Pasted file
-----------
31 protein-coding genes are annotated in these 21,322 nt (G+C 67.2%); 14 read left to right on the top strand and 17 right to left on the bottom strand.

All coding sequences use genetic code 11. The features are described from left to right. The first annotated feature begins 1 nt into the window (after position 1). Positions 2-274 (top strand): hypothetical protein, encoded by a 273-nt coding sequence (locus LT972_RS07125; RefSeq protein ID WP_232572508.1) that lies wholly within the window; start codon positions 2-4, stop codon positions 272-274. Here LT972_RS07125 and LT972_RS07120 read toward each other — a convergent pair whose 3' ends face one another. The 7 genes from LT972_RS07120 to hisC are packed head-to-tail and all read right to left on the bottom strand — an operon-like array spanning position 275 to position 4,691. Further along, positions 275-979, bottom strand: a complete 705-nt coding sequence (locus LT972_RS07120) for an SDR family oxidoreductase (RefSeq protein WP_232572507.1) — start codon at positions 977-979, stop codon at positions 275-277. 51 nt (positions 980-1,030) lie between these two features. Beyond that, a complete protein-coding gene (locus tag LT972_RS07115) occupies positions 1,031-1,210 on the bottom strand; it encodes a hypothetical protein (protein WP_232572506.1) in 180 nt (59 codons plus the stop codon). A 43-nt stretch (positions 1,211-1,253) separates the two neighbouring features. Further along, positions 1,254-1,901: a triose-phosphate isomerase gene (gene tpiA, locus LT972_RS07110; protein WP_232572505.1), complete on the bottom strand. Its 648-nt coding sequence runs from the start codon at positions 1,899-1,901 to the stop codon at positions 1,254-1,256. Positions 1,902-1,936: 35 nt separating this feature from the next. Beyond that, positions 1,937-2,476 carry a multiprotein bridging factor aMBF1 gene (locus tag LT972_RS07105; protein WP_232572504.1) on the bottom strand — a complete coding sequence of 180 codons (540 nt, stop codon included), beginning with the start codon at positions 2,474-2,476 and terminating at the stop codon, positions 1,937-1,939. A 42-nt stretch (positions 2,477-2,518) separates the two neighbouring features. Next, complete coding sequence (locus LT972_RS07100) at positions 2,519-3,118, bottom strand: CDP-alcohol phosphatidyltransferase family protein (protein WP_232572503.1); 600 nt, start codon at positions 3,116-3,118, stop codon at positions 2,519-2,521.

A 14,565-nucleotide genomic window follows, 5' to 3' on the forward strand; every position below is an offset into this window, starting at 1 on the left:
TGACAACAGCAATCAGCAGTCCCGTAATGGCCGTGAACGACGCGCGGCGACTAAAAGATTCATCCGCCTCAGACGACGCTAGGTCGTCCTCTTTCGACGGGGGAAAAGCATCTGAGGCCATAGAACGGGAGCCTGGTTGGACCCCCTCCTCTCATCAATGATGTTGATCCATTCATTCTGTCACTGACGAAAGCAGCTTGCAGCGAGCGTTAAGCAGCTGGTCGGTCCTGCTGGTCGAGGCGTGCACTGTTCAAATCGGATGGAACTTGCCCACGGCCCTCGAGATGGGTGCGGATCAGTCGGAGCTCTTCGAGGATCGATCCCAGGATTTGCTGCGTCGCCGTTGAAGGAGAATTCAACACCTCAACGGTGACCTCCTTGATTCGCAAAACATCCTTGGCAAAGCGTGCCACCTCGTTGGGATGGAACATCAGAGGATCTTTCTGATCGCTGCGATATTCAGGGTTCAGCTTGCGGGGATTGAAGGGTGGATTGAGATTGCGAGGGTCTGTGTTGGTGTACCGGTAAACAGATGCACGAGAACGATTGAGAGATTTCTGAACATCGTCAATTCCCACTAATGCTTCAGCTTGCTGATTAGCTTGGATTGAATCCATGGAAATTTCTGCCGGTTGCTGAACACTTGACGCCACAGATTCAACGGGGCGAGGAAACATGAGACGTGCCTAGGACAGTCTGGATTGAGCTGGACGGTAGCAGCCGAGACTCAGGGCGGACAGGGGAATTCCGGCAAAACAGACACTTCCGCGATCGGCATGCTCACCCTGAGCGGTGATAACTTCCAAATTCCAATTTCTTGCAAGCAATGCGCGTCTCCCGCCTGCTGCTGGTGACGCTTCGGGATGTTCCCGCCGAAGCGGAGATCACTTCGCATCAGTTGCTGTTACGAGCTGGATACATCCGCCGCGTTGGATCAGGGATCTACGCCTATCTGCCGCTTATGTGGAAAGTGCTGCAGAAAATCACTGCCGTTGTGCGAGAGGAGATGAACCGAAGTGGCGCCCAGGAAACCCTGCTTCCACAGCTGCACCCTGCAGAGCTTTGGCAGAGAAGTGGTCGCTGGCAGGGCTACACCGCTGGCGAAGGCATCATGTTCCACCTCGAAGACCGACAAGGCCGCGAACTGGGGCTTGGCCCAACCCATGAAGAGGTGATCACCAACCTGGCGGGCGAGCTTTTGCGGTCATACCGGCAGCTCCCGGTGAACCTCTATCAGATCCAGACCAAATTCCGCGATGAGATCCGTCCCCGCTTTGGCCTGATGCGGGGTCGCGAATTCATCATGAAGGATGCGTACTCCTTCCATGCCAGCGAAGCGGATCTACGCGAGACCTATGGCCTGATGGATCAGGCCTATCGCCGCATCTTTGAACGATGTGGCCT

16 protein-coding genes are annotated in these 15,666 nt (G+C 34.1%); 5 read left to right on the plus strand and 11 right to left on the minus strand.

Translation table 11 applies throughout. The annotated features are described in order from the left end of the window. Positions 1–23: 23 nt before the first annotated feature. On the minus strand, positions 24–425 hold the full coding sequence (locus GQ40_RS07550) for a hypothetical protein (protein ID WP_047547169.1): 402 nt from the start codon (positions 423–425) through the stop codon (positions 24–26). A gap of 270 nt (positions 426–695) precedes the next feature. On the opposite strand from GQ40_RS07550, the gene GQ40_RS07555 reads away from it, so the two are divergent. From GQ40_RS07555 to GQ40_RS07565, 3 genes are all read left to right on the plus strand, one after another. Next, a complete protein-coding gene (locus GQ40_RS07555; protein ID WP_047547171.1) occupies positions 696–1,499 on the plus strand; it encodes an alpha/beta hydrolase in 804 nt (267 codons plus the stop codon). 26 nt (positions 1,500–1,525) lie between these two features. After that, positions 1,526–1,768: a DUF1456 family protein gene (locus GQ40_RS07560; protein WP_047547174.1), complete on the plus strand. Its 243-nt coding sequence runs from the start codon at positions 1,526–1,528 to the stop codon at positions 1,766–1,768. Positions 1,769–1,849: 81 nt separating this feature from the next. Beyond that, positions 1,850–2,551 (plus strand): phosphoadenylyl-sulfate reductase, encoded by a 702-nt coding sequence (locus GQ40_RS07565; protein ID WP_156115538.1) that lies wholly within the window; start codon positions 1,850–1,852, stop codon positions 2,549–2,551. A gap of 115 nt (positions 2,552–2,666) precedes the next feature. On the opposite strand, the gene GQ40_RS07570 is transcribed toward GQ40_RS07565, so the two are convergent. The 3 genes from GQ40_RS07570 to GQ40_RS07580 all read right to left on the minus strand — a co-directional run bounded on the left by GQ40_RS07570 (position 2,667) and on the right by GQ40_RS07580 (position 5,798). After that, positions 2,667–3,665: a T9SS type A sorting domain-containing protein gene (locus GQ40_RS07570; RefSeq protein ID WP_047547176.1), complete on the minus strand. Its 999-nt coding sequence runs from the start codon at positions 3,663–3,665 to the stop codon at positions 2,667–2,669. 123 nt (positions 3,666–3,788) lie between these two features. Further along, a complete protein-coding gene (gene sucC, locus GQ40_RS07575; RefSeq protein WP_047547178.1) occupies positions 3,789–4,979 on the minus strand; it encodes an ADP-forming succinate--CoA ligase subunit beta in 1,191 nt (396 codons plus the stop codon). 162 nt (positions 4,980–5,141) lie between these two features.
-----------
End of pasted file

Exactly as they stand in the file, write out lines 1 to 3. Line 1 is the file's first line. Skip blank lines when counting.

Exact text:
31 protein-coding genes are annotated in these 21,322 nt (G+C 67.2%); 14 read left to right on the top strand and 17 right to left on the bottom strand.

All coding sequences use genetic code 11. The features are described from left to right. The first annotated feature begins 1 nt into the window (after position 1). Positions 2-274 (top strand): hypothetical protein, encoded by a 273-nt coding sequence (locus LT972_RS07125; RefSeq protein ID WP_232572508.1) that lies wholly within the window; start codon positions 2-4, stop codon positions 272-274. Here LT972_RS07125 and LT972_RS07120 read toward each other — a convergent pair whose 3' ends face one another. The 7 genes from LT972_RS07120 to hisC are packed head-to-tail and all read right to left on the bottom strand — an operon-like array spanning position 275 to position 4,691. Further along, positions 275-979, bottom strand: a complete 705-nt coding sequence (locus LT972_RS07120) for an SDR family oxidoreductase (RefSeq protein WP_232572507.1) — start codon at positions 977-979, stop codon at positions 275-277. 51 nt (positions 980-1,030) lie between these two features. Beyond that, a complete protein-coding gene (locus tag LT972_RS07115) occupies positions 1,031-1,210 on the bottom strand; it encodes a hypothetical protein (protein WP_232572506.1) in 180 nt (59 codons plus the stop codon). A 43-nt stretch (positions 1,211-1,253) separates the two neighbouring features. Further along, positions 1,254-1,901: a triose-phosphate isomerase gene (gene tpiA, locus LT972_RS07110; protein WP_232572505.1), complete on the bottom strand. Its 648-nt coding sequence runs from the start codon at positions 1,899-1,901 to the stop codon at positions 1,254-1,256. Positions 1,902-1,936: 35 nt separating this feature from the next. Beyond that, positions 1,937-2,476 carry a multiprotein bridging factor aMBF1 gene (locus tag LT972_RS07105; protein WP_232572504.1) on the bottom strand — a complete coding sequence of 180 codons (540 nt, stop codon included), beginning with the start codon at positions 2,474-2,476 and terminating at the stop codon, positions 1,937-1,939. A 42-nt stretch (positions 2,477-2,518) separates the two neighbouring features. Next, complete coding sequence (locus LT972_RS07100) at positions 2,519-3,118, bottom strand: CDP-alcohol phosphatidyltransferase family protein (protein WP_232572503.1); 600 nt, start codon at positions 3,116-3,118, stop codon at positions 2,519-2,521.

A 14,565-nucleotide genomic window follows, 5' to 3' on the forward strand; every position below is an offset into this window, starting at 1 on the left: